July 22, 2020 Eric Gawura

Devotions for Times of Crisis ~ Day 12: "What Is God Trying to Teach Me In This?"

Devotions for Times of Crisis ~ Day 12:

Day 12: “What Is God Trying To Teach Me In This?”

( And Why Can’t I Learn It Without Having To Go Through This???)


There’s nothing in the world like the feeling that God is punishing you. Calamities in life feel like a punishment from God. As we express our feelings to Christian friends we may hear words like this: “God’s not punishing you. He doesn’t do that. He’s teaching you a lesson about life. He’s disciplining you in order to make you a better Christian and a better person” (or perhaps we tell ourselves this). Our friend(s) may be well meaning, but their words don’t help. If anything, they may make us feel even worse. We react by thinking, “Why does He have to teach me in this way? Was I so deaf to Him that I needed to be hit over the head with a 2 X 4??? What lesson could possibly be worth all of this pain, suffering, hurt, and mess??? If God wants me to learn something, why do I have to go through this???”


I get nervous when people try to defend God’s goodness by interpreting difficulties in life as “lessons” from God. It makes God out to be someone who toys with His people, who purposefully sends trouble into the lives of those He loves in order to “teach” them something. That isn’t the God I know, and it shows a superficial understanding of the Biblical teaching about sin in this world.


Some questions that we ask in life just don’t have answers. We’ll never know why God allows bad things to happen to good people. We’ll never know why God allows the wicked to prosper at the expense of the suffering of righteous people. We’ll never know why God, who is complete and total love, allows calamity to invade our lives. But there are some things that the Bible does want us to know in regard to these questions. 


First, God does not purposefully bring suffering into the lives of His people. He will certainly use them to build us in Christ-like character, but he doesn’t cause them or intend them. Secondly, we live in a sin-fallen world where the consequences and effects of sin are so many and so deep and so pervasive that nothing and no one is spared their presence in their lives. Even Christ, who was himself personally sinless, experienced the fullness of the effects of sin in His life in His rejection by the people, His suffering, and His crucifixion. Thirdly, that God never abandons His people in times of crisis. He has promised to be with us until the very end of time, and He has also promised us that nothing in all of creation can separate us from His love. Fourthly, “Your enemy the devil prowls around like a roaring lion looking for someone to devour” (1 Peter 5:8b). We cannot overlook the fact that, according to the Bible, God’s people are attacked by the Devil through the imposition of troubles in our lives that are designed to cause us to turn our backs on God. Satan does this by causing us to doubt God’s goodness, His love for us, His promises to help us. Troubles in life are the best way to get us to doubt these things.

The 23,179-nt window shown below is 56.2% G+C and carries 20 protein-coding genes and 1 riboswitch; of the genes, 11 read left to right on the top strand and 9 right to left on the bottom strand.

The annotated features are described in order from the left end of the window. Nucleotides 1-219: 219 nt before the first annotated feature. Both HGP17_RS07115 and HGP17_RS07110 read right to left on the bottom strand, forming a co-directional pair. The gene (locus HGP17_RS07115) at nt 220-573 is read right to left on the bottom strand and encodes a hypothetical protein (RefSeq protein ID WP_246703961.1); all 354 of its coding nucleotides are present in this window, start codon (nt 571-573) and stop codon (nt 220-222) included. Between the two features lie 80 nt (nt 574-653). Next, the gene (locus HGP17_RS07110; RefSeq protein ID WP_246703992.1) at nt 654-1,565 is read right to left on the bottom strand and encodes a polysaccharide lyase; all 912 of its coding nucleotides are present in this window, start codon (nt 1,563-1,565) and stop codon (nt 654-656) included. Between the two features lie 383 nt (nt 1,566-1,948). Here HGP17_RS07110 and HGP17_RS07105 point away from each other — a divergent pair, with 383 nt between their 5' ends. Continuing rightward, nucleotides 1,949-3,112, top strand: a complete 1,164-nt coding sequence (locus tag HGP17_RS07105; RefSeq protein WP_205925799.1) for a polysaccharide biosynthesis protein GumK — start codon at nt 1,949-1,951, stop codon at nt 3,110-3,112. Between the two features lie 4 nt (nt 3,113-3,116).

These are the parameters that the Bible sets around our big questions regarding calamities in life, plus one more: That in the death and resurrection of Jesus Christ God has overcome the Devil, has revealed the depth of God’s love for us, and has shown us through His own example that God can – and will – bring good out of evil (The particular good that He brings out of any episode of evil in our life may not be known this side of heaven). Because of this Paul voices the conviction of all Christians: “Therefore, since we have been justified through faith, we have peace with God through our Lord Jesus Christ, through whom we have gained access by faith into this grace in which we now stand. And we rejoice in the hope of the glory of God. Not only so, but we also rejoice in our sufferings, because we know that suffering produces perseverance; perseverance, character; and character, hope. And hope does not disappoint us, because God has poured out his love into our hearts by the Holy Spirit, whom he has given us” (Romans 5:1-5).


Has God brought this calamity into your life? No! God is not the source of evil. Will He nevertheless use it for your good? Absolutely! You will learn some things about yourself, and more importantly you will learn some things about God through it all if you read, believe, and trust in His promises, including the promises that He will be with you always, that He works all things for your good, that He hears your prayers and answers them, and that He will provide you with the necessities of life.


Prayer: Lord, I don’t understand why you’ve allowed this crisis to come into my life. I know that your Word promises me that you did not cause it or intend it for my life. Nevertheless you’ve allowed it. That frightens me and it raises questions that I don’t find easy answers too, dear Lord. It’s hard to live with unanswered questions, because without answers it’s hard to see any meaning in all of this. But Lord, I also know that you love me and that you are a faithful God, and that you are walking through this with me and fighting for me. Strengthen my faith, use this to build my character, and guide me and lead me on Your path through it all. In the name of Jesus. Amen.